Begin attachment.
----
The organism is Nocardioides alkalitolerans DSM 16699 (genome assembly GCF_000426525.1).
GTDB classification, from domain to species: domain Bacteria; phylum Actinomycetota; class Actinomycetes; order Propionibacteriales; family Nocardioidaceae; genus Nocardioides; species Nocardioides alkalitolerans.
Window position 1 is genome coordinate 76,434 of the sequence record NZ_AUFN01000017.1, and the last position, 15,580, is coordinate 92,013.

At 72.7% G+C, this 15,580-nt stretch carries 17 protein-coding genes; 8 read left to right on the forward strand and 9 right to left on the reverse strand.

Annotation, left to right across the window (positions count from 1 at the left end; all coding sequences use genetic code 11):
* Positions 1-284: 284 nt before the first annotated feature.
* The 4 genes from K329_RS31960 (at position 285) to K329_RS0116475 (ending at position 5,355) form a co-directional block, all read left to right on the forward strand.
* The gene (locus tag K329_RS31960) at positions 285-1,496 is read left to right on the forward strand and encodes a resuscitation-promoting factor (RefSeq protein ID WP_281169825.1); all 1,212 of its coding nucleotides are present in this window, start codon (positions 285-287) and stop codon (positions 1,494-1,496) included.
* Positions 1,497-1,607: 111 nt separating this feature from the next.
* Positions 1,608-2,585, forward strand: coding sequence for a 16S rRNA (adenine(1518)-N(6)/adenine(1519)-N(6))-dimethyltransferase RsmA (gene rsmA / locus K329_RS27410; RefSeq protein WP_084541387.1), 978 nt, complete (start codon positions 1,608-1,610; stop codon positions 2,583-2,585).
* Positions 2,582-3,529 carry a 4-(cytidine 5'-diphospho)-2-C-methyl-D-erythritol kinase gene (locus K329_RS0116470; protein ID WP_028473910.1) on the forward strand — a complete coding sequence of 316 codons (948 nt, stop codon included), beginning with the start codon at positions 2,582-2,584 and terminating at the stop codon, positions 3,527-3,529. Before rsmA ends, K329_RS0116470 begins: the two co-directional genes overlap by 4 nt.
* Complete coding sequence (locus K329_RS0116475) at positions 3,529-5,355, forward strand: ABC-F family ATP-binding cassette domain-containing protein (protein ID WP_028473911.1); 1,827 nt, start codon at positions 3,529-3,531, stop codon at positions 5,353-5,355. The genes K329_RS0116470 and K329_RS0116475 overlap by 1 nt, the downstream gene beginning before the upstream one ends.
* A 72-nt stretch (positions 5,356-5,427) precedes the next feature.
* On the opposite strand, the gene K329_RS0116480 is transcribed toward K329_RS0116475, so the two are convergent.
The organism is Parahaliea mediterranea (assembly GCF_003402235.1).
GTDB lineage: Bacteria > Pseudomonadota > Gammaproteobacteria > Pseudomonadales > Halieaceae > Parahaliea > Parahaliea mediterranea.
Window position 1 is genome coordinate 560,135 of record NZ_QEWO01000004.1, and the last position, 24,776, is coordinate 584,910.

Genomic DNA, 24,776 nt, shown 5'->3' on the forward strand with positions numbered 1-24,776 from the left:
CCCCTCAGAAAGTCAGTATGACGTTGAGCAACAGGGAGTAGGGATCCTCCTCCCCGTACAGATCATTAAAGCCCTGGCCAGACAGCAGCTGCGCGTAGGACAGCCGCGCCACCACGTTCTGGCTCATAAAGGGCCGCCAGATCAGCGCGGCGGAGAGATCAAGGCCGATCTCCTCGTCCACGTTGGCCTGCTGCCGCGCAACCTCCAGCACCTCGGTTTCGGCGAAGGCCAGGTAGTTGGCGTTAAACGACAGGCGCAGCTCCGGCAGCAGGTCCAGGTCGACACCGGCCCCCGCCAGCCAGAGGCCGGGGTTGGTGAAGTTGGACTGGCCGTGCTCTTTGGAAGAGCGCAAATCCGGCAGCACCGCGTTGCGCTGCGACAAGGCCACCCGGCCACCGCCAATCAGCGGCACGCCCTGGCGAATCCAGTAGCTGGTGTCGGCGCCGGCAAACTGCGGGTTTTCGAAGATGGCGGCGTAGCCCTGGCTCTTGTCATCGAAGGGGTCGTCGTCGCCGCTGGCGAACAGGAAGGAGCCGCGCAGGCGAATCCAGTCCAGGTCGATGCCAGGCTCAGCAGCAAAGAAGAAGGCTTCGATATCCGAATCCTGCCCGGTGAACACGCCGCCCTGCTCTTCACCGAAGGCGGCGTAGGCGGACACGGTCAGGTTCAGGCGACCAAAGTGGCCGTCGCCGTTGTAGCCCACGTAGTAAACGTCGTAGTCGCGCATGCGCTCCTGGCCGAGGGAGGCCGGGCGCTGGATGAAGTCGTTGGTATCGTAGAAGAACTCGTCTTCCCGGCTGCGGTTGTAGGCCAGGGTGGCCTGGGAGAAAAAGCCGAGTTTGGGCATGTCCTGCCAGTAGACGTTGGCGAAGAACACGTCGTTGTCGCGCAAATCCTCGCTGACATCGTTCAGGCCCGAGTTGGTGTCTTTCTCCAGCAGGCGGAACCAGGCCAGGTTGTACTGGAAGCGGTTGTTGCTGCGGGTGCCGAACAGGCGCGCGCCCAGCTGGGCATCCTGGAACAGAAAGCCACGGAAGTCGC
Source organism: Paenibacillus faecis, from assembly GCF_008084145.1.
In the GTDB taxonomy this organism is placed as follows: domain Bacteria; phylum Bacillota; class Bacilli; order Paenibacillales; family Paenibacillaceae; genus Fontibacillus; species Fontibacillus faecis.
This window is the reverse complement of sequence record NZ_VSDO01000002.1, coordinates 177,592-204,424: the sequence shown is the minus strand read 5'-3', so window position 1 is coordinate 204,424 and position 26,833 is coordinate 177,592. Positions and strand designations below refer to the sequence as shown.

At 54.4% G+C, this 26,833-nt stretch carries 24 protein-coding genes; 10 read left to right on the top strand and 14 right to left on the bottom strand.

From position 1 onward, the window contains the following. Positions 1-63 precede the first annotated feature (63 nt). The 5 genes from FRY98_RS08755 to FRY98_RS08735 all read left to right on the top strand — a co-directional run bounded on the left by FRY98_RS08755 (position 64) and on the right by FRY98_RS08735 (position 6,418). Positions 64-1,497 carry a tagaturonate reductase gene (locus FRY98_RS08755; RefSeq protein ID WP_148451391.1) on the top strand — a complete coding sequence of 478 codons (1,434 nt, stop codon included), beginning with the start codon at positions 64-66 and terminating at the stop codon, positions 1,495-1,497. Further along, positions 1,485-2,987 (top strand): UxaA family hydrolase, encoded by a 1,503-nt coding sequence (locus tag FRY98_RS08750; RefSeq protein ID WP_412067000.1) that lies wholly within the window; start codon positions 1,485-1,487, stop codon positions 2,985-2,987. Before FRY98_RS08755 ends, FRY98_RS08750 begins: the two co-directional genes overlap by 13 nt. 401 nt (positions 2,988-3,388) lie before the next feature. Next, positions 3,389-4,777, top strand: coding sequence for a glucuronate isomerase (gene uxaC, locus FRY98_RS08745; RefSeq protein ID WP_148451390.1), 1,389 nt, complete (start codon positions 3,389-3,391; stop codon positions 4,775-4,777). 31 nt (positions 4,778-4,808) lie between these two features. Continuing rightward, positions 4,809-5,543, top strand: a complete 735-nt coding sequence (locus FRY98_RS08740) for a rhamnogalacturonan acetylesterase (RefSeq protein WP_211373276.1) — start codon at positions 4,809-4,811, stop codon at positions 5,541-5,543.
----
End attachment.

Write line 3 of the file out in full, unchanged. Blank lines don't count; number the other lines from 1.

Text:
Window position 1 is genome coordinate 76,434 of the sequence record NZ_AUFN01000017.1, and the last position, 15,580, is coordinate 92,013.